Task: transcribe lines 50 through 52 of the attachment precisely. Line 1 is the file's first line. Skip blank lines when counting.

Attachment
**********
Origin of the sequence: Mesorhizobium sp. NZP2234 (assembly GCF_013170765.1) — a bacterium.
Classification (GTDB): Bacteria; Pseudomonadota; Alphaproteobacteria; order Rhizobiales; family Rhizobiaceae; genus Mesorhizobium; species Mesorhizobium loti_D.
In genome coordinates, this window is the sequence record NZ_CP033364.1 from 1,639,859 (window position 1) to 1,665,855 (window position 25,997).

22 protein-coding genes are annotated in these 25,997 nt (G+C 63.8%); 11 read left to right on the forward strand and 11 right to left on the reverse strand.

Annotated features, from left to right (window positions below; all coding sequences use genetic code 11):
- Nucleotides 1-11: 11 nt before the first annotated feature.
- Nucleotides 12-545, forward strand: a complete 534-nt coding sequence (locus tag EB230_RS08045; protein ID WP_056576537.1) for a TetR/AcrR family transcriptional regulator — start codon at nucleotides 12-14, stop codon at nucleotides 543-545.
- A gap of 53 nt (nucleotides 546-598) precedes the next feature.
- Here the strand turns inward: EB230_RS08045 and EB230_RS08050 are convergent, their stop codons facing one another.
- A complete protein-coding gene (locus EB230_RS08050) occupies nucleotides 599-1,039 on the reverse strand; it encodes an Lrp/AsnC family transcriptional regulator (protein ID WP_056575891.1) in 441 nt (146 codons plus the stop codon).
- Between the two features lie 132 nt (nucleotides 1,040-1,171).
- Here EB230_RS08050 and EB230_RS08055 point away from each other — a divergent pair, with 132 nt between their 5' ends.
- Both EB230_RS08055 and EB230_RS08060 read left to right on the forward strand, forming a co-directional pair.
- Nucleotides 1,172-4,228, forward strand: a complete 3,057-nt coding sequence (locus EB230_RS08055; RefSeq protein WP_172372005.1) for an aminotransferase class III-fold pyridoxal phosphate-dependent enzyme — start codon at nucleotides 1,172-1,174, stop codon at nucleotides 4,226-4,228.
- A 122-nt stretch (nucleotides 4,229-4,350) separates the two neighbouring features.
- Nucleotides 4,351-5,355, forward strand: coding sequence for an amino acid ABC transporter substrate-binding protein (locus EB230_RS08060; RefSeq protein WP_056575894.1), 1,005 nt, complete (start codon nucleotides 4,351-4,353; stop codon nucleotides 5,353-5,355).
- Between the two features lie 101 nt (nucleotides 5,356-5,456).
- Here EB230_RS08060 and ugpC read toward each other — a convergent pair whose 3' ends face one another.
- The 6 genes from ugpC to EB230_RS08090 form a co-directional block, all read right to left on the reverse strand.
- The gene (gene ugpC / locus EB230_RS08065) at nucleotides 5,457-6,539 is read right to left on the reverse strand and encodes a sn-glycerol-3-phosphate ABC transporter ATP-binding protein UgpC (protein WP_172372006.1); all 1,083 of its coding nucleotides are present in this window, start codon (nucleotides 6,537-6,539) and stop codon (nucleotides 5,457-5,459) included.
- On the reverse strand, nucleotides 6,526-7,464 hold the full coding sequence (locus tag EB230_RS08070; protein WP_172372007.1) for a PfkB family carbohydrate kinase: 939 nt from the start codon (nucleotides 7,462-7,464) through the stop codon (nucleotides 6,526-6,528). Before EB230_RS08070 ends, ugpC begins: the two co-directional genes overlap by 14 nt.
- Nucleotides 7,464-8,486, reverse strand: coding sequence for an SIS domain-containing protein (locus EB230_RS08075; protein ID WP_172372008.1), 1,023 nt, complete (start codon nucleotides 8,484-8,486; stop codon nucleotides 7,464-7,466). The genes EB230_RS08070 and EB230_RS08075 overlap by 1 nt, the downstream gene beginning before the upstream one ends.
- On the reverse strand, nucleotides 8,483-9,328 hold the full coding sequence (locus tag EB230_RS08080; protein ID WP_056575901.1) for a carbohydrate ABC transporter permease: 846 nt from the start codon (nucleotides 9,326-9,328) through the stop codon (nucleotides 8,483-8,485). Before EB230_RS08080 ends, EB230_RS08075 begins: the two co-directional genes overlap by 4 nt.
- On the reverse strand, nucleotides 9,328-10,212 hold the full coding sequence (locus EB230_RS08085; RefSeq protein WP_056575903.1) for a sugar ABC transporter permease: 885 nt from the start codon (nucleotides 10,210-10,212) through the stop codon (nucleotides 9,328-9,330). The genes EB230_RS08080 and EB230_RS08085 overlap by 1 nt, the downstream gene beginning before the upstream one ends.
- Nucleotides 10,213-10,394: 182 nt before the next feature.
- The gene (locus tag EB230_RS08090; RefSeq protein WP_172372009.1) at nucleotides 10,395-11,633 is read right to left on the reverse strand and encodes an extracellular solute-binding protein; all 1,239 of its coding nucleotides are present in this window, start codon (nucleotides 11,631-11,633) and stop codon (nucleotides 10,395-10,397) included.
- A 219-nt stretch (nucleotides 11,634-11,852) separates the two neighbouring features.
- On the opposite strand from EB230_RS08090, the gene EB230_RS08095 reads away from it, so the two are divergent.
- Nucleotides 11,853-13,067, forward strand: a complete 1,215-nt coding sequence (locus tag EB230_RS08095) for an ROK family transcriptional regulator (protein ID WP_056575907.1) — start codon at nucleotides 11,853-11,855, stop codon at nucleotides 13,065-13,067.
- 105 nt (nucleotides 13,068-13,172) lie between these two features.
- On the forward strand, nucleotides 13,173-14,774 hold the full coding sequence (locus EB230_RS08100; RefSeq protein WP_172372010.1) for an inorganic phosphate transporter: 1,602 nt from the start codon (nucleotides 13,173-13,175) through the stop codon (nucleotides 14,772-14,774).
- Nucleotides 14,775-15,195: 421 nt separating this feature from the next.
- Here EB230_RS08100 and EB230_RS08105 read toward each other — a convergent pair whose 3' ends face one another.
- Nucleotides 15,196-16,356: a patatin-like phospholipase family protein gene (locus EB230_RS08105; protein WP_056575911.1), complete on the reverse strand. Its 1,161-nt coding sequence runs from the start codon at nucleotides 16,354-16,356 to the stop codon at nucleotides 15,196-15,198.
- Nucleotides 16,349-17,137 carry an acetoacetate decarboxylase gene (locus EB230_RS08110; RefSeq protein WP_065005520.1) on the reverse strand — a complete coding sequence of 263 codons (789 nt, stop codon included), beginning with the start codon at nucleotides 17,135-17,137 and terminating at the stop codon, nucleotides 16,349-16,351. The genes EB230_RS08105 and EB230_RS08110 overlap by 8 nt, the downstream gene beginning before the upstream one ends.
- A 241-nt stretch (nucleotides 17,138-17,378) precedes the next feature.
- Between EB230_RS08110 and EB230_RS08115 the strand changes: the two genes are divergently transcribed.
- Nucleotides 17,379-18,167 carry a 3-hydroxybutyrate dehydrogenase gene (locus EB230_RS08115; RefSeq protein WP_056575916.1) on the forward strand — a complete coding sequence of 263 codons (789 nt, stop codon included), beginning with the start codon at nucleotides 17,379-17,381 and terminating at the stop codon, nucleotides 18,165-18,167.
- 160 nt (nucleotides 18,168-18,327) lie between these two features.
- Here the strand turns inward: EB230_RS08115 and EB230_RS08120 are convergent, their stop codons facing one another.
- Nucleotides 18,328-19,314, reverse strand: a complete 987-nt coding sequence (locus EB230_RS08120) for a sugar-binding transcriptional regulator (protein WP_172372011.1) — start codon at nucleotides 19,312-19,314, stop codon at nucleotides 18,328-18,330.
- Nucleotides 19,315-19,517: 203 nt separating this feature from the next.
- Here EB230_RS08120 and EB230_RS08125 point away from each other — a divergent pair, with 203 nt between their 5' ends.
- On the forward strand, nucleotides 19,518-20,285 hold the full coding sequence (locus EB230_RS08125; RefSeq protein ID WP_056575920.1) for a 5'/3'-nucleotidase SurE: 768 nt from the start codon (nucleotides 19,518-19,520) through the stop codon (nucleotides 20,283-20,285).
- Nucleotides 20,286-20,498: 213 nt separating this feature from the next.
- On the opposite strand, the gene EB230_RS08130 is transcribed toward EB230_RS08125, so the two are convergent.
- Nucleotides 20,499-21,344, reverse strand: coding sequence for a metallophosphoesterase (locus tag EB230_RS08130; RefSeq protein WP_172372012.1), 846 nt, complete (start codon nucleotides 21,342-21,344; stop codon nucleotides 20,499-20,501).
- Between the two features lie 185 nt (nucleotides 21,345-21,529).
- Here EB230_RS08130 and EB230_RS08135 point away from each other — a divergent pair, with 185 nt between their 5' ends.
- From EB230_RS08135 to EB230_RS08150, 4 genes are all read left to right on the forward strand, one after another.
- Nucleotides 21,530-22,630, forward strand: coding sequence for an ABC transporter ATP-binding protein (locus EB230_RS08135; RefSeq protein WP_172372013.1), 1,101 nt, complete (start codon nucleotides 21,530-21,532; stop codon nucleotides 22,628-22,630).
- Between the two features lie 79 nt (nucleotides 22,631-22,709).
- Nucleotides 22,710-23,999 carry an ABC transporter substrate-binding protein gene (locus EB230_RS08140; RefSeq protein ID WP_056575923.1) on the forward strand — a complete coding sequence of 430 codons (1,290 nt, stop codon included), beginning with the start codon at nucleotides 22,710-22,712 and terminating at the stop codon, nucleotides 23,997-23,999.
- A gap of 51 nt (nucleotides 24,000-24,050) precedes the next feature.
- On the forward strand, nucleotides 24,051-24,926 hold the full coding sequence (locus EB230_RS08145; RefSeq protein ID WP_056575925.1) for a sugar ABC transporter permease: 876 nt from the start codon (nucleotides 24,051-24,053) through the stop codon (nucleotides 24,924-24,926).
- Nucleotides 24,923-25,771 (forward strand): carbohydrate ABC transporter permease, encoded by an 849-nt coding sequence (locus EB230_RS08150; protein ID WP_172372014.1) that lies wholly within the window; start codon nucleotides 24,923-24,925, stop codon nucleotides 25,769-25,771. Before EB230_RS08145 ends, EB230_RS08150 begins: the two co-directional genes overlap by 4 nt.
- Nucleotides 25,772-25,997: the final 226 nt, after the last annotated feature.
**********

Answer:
- From EB230_RS08135 to EB230_RS08150, 4 genes are all read left to right on the forward strand, one after another.
- Nucleotides 21,530-22,630, forward strand: coding sequence for an ABC transporter ATP-binding protein (locus EB230_RS08135; RefSeq protein WP_172372013.1), 1,101 nt, complete (start codon nucleotides 21,530-21,532; stop codon nucleotides 22,628-22,630).
- Between the two features lie 79 nt (nucleotides 22,631-22,709).